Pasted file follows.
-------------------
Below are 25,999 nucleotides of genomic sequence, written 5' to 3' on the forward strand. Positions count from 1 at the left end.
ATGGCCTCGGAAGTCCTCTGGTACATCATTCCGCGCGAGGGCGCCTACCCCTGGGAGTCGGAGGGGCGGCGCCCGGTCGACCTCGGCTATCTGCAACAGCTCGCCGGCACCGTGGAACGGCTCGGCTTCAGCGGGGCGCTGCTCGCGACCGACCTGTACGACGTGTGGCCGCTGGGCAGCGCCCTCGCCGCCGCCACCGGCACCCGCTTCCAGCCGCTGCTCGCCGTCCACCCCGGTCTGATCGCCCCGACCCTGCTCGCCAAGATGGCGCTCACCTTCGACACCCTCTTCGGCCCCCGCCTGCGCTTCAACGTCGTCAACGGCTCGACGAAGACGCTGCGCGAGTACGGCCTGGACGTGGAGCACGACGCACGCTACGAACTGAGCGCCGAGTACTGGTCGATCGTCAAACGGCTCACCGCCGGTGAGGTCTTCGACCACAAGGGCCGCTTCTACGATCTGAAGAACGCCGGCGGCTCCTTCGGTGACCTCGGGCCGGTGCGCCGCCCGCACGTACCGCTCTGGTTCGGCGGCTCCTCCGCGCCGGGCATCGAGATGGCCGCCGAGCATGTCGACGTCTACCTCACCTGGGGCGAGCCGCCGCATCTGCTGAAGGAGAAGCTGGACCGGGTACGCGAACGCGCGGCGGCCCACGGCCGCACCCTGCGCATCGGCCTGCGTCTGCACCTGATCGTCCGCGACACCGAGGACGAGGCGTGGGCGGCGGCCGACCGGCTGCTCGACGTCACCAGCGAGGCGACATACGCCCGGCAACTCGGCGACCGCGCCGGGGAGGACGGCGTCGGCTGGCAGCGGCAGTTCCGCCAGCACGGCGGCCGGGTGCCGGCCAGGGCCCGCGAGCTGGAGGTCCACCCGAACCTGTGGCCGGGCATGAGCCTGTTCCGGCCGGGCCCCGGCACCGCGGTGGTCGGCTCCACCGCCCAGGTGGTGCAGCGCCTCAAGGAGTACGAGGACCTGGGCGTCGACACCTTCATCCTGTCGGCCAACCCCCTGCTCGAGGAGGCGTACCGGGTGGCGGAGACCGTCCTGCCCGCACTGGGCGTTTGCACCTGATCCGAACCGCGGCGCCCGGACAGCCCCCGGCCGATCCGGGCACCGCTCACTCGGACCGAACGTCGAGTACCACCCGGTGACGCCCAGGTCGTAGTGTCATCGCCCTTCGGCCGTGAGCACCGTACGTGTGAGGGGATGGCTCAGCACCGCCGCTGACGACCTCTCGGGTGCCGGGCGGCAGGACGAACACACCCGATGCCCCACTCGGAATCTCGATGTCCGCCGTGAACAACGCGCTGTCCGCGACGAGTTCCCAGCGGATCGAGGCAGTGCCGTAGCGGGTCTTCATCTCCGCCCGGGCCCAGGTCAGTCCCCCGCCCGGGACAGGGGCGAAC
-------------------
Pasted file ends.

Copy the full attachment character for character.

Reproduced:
Below are 25,999 nucleotides of genomic sequence, written 5' to 3' on the forward strand. Positions count from 1 at the left end.
ATGGCCTCGGAAGTCCTCTGGTACATCATTCCGCGCGAGGGCGCCTACCCCTGGGAGTCGGAGGGGCGGCGCCCGGTCGACCTCGGCTATCTGCAACAGCTCGCCGGCACCGTGGAACGGCTCGGCTTCAGCGGGGCGCTGCTCGCGACCGACCTGTACGACGTGTGGCCGCTGGGCAGCGCCCTCGCCGCCGCCACCGGCACCCGCTTCCAGCCGCTGCTCGCCGTCCACCCCGGTCTGATCGCCCCGACCCTGCTCGCCAAGATGGCGCTCACCTTCGACACCCTCTTCGGCCCCCGCCTGCGCTTCAACGTCGTCAACGGCTCGACGAAGACGCTGCGCGAGTACGGCCTGGACGTGGAGCACGACGCACGCTACGAACTGAGCGCCGAGTACTGGTCGATCGTCAAACGGCTCACCGCCGGTGAGGTCTTCGACCACAAGGGCCGCTTCTACGATCTGAAGAACGCCGGCGGCTCCTTCGGTGACCTCGGGCCGGTGCGCCGCCCGCACGTACCGCTCTGGTTCGGCGGCTCCTCCGCGCCGGGCATCGAGATGGCCGCCGAGCATGTCGACGTCTACCTCACCTGGGGCGAGCCGCCGCATCTGCTGAAGGAGAAGCTGGACCGGGTACGCGAACGCGCGGCGGCCCACGGCCGCACCCTGCGCATCGGCCTGCGTCTGCACCTGATCGTCCGCGACACCGAGGACGAGGCGTGGGCGGCGGCCGACCGGCTGCTCGACGTCACCAGCGAGGCGACATACGCCCGGCAACTCGGCGACCGCGCCGGGGAGGACGGCGTCGGCTGGCAGCGGCAGTTCCGCCAGCACGGCGGCCGGGTGCCGGCCAGGGCCCGCGAGCTGGAGGTCCACCCGAACCTGTGGCCGGGCATGAGCCTGTTCCGGCCGGGCCCCGGCACCGCGGTGGTCGGCTCCACCGCCCAGGTGGTGCAGCGCCTCAAGGAGTACGAGGACCTGGGCGTCGACACCTTCATCCTGTCGGCCAACCCCCTGCTCGAGGAGGCGTACCGGGTGGCGGAGACCGTCCTGCCCGCACTGGGCGTTTGCACCTGATCCGAACCGCGGCGCCCGGACAGCCCCCGGCCGATCCGGGCACCGCTCACTCGGACCGAACGTCGAGTACCACCCGGTGACGCCCAGGTCGTAGTGTCATCGCCCTTCGGCCGTGAGCACCGTACGTGTGAGGGGATGGCTCAGCACCGCCGCTGACGACCTCTCGGGTGCCGGGCGGCAGGACGAACACACCCGATGCCCCACTCGGAATCTCGATGTCCGCCGTGAACAACGCGCTGTCCGCGACGAGTTCCCAGCGGATCGAGGCAGTGCCGTAGCGGGTCTTCATCTCCGCCCGGGCCCAGGTCAGTCCCCCGCCCGGGACAGGGGCGAAC